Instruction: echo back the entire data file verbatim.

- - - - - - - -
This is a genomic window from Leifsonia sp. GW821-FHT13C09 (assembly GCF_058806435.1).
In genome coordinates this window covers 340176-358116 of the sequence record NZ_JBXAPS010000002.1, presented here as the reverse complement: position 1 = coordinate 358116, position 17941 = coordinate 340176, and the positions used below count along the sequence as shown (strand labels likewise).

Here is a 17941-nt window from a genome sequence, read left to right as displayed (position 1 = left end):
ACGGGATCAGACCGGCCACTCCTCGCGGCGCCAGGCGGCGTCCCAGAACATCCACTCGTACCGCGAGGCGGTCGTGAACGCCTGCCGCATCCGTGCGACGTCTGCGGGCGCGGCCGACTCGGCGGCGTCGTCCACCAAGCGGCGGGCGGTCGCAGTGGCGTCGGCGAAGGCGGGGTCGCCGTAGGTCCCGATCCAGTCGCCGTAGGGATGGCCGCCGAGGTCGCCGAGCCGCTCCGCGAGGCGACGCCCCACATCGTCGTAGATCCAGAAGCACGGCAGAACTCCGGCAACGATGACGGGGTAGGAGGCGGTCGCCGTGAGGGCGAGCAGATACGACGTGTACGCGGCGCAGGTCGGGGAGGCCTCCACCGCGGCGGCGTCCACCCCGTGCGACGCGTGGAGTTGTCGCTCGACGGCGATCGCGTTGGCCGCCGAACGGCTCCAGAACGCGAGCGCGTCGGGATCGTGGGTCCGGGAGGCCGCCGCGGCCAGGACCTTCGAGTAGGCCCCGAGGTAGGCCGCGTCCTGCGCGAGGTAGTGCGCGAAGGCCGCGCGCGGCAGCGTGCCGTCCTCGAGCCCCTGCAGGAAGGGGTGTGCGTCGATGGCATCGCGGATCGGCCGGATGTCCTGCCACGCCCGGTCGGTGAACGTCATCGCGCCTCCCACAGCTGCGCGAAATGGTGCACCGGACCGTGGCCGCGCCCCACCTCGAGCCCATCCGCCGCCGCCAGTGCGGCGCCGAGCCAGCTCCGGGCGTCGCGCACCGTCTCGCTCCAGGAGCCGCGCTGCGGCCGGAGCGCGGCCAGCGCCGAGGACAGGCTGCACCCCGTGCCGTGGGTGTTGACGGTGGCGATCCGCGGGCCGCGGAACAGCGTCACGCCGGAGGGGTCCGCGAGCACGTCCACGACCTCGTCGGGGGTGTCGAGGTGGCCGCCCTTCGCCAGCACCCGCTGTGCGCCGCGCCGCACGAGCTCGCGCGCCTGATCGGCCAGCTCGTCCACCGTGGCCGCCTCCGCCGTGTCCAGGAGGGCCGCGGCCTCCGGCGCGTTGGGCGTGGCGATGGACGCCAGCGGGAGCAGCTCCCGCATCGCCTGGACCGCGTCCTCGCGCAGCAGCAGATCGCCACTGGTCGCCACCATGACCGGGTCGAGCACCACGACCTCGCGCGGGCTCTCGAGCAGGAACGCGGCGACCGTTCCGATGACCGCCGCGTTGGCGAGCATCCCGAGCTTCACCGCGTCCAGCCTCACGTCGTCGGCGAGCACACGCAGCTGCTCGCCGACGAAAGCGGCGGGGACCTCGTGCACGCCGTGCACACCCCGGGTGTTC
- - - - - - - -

This is a genomic window from Leifsonia sp. GW821-FHT13C09 (assembly GCF_058806435.1).
In genome coordinates this window covers 340176-358116 of the sequence record NZ_JBXAPS010000002.1, presented here as the reverse complement: position 1 = coordinate 358116, position 17941 = coordinate 340176, and the positions used below count along the sequence as shown (strand labels likewise).

Here is a 17941-nt window from a genome sequence, read left to right as displayed (position 1 = left end):
ACGGGATCAGACCGGCCACTCCTCGCGGCGCCAGGCGGCGTCCCAGAACATCCACTCGTACCGCGAGGCGGTCGTGAACGCCTGCCGCATCCGTGCGACGTCTGCGGGCGCGGCCGACTCGGCGGCGTCGTCCACCAAGCGGCGGGCGGTCGCAGTGGCGTCGGCGAAGGCGGGGTCGCCGTAGGTCCCGATCCAGTCGCCGTAGGGATGGCCGCCGAGGTCGCCGAGCCGCTCCGCGAGGCGACGCCCCACATCGTCGTAGATCCAGAAGCACGGCAGAACTCCGGCAACGATGACGGGGTAGGAGGCGGTCGCCGTGAGGGCGAGCAGATACGACGTGTACGCGGCGCAGGTCGGGGAGGCCTCCACCGCGGCGGCGTCCACCCCGTGCGACGCGTGGAGTTGTCGCTCGACGGCGATCGCGTTGGCCGCCGAACGGCTCCAGAACGCGAGCGCGTCGGGATCGTGGGTCCGGGAGGCCGCCGCGGCCAGGACCTTCGAGTAGGCCCCGAGGTAGGCCGCGTCCTGCGCGAGGTAGTGCGCGAAGGCCGCGCGCGGCAGCGTGCCGTCCTCGAGCCCCTGCAGGAAGGGGTGTGCGTCGATGGCATCGCGGATCGGCCGGATGTCCTGCCACGCCCGGTCGGTGAACGTCATCGCGCCTCCCACAGCTGCGCGAAATGGTGCACCGGACCGTGGCCGCGCCCCACCTCGAGCCCATCCGCCGCCGCCAGTGCGGCGCCGAGCCAGCTCCGGGCGTCGCGCACCGTCTCGCTCCAGGAGCCGCGCTGCGGCCGGAGCGCGGCCAGCGCCGAGGACAGGCTGCACCCCGTGCCGTGGGTGTTGACGGTGGCGATCCGCGGGCCGCGGAACAGCGTCACGCCGGAGGGGTCCGCGAGCACGTCCACGACCTCGTCGGGGGTGTCGAGGTGGCCGCCCTTCGCCAGCACCCGCTGTGCGCCGCGCCGCACGAGCTCGCGCGCCTGATCGGCCAGCTCGTCCACCGTGGCCGCCTCCGCCGTGTCCAGGAGGGCCGCGGCCTCCGGCGCGTTGGGCGTGGCGATGGACGCCAGCGGGAGCAGCTCCCGCATCGCCTGGACCGCGTCCTCGCGCAGCAGCAGATCGCCACTGGTCGCCACCATGACCGGGTCGAGCACCACGACCTCGCGCGGGCTCTCGAGCAGGAACGCGGCGACCGTTCCGATGACCGCCGCGTTGGCGAGCATCCCGAGCTTCACCGCGTCCAGCCTCACGTCGTCGGCGAGCACACGCAGCTGCTCGCCGACGAAAGCGGCGGGGACCTCGTGCACGCCGTGCACACCCCGGGTGTTC